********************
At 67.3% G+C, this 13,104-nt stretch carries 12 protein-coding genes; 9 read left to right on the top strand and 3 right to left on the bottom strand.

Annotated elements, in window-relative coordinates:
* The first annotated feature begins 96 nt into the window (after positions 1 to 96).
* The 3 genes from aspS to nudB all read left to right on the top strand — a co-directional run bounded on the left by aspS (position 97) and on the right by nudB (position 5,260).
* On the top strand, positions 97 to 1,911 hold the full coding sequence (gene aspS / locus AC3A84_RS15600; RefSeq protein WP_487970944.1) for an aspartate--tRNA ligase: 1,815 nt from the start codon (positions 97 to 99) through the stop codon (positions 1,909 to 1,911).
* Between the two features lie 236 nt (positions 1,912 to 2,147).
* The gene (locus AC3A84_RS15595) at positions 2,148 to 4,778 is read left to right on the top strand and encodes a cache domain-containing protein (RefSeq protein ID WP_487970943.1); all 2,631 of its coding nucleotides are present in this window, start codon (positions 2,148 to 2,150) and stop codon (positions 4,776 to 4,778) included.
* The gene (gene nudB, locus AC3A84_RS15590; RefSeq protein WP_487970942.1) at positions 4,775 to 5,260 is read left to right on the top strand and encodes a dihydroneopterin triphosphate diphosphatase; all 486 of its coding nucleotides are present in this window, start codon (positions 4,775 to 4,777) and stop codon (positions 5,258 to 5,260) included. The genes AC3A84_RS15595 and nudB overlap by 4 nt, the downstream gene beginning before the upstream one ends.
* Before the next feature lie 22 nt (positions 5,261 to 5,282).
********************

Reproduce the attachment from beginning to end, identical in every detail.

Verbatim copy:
At 67.3% G+C, this 13,104-nt stretch carries 12 protein-coding genes; 9 read left to right on the top strand and 3 right to left on the bottom strand.

Annotated elements, in window-relative coordinates:
* The first annotated feature begins 96 nt into the window (after positions 1 to 96).
* The 3 genes from aspS to nudB all read left to right on the top strand — a co-directional run bounded on the left by aspS (position 97) and on the right by nudB (position 5,260).
* On the top strand, positions 97 to 1,911 hold the full coding sequence (gene aspS / locus AC3A84_RS15600; RefSeq protein WP_487970944.1) for an aspartate--tRNA ligase: 1,815 nt from the start codon (positions 97 to 99) through the stop codon (positions 1,909 to 1,911).
* Between the two features lie 236 nt (positions 1,912 to 2,147).
* The gene (locus AC3A84_RS15595) at positions 2,148 to 4,778 is read left to right on the top strand and encodes a cache domain-containing protein (RefSeq protein ID WP_487970943.1); all 2,631 of its coding nucleotides are present in this window, start codon (positions 2,148 to 2,150) and stop codon (positions 4,776 to 4,778) included.
* The gene (gene nudB, locus AC3A84_RS15590; RefSeq protein WP_487970942.1) at positions 4,775 to 5,260 is read left to right on the top strand and encodes a dihydroneopterin triphosphate diphosphatase; all 486 of its coding nucleotides are present in this window, start codon (positions 4,775 to 4,777) and stop codon (positions 5,258 to 5,260) included. The genes AC3A84_RS15595 and nudB overlap by 4 nt, the downstream gene beginning before the upstream one ends.
* Before the next feature lie 22 nt (positions 5,261 to 5,282).